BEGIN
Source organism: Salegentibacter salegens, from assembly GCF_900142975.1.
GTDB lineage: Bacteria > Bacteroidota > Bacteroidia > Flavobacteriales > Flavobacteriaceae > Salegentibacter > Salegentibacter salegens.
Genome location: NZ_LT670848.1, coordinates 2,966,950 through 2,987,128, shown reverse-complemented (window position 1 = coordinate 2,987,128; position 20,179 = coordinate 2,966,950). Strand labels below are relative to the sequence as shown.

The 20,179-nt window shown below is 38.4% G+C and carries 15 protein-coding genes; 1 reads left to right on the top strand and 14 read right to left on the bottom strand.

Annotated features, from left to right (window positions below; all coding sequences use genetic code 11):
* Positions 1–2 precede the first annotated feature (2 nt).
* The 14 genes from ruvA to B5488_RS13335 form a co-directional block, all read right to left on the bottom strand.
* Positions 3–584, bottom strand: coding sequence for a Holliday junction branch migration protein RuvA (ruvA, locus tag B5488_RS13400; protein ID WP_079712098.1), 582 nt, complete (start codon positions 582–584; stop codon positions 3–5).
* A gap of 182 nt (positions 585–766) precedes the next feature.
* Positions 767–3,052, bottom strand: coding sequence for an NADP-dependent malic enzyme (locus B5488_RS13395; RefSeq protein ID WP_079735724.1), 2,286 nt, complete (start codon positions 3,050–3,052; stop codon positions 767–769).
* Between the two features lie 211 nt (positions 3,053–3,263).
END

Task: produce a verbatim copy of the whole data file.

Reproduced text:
Source organism: Salegentibacter salegens, from assembly GCF_900142975.1.
GTDB lineage: Bacteria > Bacteroidota > Bacteroidia > Flavobacteriales > Flavobacteriaceae > Salegentibacter > Salegentibacter salegens.
Genome location: NZ_LT670848.1, coordinates 2,966,950 through 2,987,128, shown reverse-complemented (window position 1 = coordinate 2,987,128; position 20,179 = coordinate 2,966,950). Strand labels below are relative to the sequence as shown.

The 20,179-nt window shown below is 38.4% G+C and carries 15 protein-coding genes; 1 reads left to right on the top strand and 14 read right to left on the bottom strand.

Annotated features, from left to right (window positions below; all coding sequences use genetic code 11):
* Positions 1–2 precede the first annotated feature (2 nt).
* The 14 genes from ruvA to B5488_RS13335 form a co-directional block, all read right to left on the bottom strand.
* Positions 3–584, bottom strand: coding sequence for a Holliday junction branch migration protein RuvA (ruvA, locus tag B5488_RS13400; protein ID WP_079712098.1), 582 nt, complete (start codon positions 582–584; stop codon positions 3–5).
* A gap of 182 nt (positions 585–766) precedes the next feature.
* Positions 767–3,052, bottom strand: coding sequence for an NADP-dependent malic enzyme (locus B5488_RS13395; RefSeq protein ID WP_079735724.1), 2,286 nt, complete (start codon positions 3,050–3,052; stop codon positions 767–769).
* Between the two features lie 211 nt (positions 3,053–3,263).